Md. City Could Regulate Electric Fences

January 29, 2008 | By Matt Van Hoven | Category: Care & Safety | 858 comments
Tags: crime & law, care & safety, dogs

SECAUCUS, N.J. - Electric fences have become an advantageous tool for many dog owners looking for alternatives to traditional yard enclosures. One Maryland town is exploring whether to regulate this somewhat controversial technology.

A report from the Washington Post says Somerset, Md. residents are considering how far from the street electric fence cables should be buried. That's because residents say they've been scared by dogs running toward them across seemingly fenceless yards, only to be stopped within inches of the sidewalk or street.

A move currently being considered by town officials would require the cable be buried three feet from sidewalks and 14 feet from curbs without sidewalks. This would provide passersby a buffer zone from charging dogs.

But dogs can still get out; if the collar batteries die or your power goes out, so does the fence. Some breeds, like the Siberian husky, have thick fur that dampens the electric shock.

And how effective is a fence that isn't really there? Across the nation, other cities have taken on the issue.

Louisville officials decided that only spayed or neutered dogs may be penned by electric fencing. They contend that since the technology doesn't keep other dogs out, castration is a must.

Albuquerque has outlawed the systems all together, stating that they don't fulfill basic legal standards for enclosing canines.

Some disagree with the fences because they use electric shock as a barrier, causing pain to the animal, which doesn't know why it's getting shocked.

But proponents of the technology say its affordability, amongst other benefits, make it too good to get rid of.

For one thing, there's no building permit required to install the systems.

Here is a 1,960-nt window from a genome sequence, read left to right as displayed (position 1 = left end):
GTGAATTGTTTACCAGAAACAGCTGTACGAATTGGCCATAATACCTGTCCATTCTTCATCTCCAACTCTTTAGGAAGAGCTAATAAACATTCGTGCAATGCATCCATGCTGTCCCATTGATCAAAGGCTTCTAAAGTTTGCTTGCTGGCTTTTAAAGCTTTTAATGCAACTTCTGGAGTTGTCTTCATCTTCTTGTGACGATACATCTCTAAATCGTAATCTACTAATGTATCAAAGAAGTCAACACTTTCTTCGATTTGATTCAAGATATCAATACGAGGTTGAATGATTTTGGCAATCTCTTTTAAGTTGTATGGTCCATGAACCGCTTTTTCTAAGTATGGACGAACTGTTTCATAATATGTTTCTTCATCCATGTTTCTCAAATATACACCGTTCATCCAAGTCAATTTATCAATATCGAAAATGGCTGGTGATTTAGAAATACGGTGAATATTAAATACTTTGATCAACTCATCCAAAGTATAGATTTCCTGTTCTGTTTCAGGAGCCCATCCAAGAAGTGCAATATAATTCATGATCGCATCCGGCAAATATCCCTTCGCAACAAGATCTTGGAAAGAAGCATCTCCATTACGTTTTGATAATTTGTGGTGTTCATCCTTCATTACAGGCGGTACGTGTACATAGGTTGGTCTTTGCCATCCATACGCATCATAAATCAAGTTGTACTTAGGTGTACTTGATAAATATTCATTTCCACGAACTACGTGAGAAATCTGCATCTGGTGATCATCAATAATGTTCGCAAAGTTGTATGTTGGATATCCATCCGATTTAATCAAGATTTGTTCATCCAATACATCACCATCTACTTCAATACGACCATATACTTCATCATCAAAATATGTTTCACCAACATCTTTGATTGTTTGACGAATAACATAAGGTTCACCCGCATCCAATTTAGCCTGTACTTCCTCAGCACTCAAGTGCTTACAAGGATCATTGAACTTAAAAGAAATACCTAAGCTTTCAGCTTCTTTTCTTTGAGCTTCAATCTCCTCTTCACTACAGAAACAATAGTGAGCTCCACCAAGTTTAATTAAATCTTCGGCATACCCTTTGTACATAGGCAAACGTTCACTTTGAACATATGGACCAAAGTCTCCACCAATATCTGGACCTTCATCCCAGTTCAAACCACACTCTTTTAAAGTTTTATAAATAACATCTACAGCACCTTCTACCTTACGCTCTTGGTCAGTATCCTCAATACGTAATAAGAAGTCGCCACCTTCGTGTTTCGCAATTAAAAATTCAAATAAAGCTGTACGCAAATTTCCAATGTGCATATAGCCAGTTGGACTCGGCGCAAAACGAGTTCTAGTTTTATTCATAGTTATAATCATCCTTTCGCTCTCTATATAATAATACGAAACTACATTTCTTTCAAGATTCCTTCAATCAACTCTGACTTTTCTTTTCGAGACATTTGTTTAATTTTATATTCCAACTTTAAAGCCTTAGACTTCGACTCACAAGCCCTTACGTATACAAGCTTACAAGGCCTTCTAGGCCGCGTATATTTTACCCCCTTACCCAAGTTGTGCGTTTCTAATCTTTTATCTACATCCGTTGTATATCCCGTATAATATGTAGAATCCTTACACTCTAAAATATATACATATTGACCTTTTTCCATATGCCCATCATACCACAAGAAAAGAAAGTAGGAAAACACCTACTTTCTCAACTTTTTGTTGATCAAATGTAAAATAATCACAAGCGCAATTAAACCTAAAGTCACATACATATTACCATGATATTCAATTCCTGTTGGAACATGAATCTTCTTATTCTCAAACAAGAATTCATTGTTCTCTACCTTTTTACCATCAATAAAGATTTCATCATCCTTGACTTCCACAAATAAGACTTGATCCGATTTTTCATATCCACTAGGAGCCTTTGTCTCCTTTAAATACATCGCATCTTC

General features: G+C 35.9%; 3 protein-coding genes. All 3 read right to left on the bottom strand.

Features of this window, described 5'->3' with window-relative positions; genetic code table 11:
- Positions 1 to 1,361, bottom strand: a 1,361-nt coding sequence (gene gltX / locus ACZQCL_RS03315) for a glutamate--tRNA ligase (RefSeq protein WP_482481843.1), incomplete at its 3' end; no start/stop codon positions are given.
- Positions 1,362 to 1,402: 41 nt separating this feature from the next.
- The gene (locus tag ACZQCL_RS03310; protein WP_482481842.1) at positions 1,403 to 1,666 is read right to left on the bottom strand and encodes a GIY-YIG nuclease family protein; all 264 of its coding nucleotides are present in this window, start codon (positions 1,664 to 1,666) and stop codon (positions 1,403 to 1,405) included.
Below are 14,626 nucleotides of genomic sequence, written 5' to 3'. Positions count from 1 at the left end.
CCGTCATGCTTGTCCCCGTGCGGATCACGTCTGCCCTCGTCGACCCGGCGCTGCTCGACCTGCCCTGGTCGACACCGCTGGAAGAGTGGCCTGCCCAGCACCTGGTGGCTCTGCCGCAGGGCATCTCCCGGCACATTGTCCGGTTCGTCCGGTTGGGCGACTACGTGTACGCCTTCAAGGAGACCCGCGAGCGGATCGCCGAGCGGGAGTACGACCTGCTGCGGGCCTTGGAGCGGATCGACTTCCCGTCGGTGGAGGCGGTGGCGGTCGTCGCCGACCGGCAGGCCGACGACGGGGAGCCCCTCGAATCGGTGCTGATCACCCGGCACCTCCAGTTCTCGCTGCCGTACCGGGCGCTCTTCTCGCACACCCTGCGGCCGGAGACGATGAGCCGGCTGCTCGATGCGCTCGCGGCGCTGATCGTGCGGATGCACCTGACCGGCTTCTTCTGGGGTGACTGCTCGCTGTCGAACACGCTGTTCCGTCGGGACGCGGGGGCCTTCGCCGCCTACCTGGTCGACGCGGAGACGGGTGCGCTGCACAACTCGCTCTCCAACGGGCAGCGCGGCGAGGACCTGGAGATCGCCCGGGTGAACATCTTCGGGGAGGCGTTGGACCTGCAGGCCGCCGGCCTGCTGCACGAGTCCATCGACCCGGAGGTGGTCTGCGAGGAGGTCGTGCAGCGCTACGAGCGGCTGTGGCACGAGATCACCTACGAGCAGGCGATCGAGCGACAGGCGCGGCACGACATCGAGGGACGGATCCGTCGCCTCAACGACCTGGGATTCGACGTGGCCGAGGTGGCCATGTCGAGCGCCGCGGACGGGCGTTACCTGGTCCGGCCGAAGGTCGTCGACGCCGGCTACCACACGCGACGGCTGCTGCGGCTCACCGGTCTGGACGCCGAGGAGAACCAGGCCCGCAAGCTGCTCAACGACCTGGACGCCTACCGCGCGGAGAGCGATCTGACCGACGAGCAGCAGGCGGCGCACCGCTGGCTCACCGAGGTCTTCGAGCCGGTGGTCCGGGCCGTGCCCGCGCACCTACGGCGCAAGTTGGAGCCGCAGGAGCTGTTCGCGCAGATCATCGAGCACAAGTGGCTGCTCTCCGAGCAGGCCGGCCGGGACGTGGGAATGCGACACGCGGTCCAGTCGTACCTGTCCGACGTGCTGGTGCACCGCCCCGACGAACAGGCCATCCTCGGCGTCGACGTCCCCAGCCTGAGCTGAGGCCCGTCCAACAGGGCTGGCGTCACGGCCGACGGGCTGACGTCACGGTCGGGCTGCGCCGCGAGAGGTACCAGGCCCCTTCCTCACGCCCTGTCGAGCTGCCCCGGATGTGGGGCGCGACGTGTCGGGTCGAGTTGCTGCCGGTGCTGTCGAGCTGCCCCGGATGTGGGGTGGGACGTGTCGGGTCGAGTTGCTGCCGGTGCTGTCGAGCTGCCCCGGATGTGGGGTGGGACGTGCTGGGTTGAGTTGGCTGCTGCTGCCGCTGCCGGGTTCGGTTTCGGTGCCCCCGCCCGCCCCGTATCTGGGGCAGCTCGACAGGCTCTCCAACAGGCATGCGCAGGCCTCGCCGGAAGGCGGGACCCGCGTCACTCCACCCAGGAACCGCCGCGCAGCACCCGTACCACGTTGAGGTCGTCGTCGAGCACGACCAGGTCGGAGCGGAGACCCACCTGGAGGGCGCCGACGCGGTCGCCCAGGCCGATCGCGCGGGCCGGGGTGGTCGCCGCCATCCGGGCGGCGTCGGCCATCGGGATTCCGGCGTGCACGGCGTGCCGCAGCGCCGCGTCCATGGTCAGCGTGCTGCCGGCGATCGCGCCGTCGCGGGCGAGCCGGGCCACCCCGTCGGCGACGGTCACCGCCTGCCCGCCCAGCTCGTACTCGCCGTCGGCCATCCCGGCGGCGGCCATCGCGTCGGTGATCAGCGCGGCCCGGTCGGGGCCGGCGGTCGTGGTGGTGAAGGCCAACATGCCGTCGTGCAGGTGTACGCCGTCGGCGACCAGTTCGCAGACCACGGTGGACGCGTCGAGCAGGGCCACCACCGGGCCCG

Invisible means invisible – providing a visually appealing alternative to chain-link fencing and other wallet-friendly fence materials.

Some neighborhood associations don't allow traditional fences at all. For dog owners in those areas, electric fencing may be the only option.

One electric fence company owner says regulating the fence-to-street distance means some dogs will hardly have any yard space at all.

As far as Somerset, town officials will make their decision in the weeks to come. We want to know what you think.

Share your thoughts about electric fencing under this story. Post your favorite pet videos at the zootooTV tab. E-mail us your story ideas at or call us at 877-777-4204.

Comments (512)

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6 years ago

I would prefer to see electric fences banned entirely. I wonder about all the drawbacks other commenters have written about. Too many things can go wrong to keep the dog really safe. Yes, an electric fence is much nicer looking than traditional fencing, but I would rather see an ugly fence and a dog that is truly safe.

Good Point | Reply ›

Katie M.

Katie M.
6 years ago

I don't like electric fences, but it's up to everyone else what they think about them.

Good Point | Reply ›

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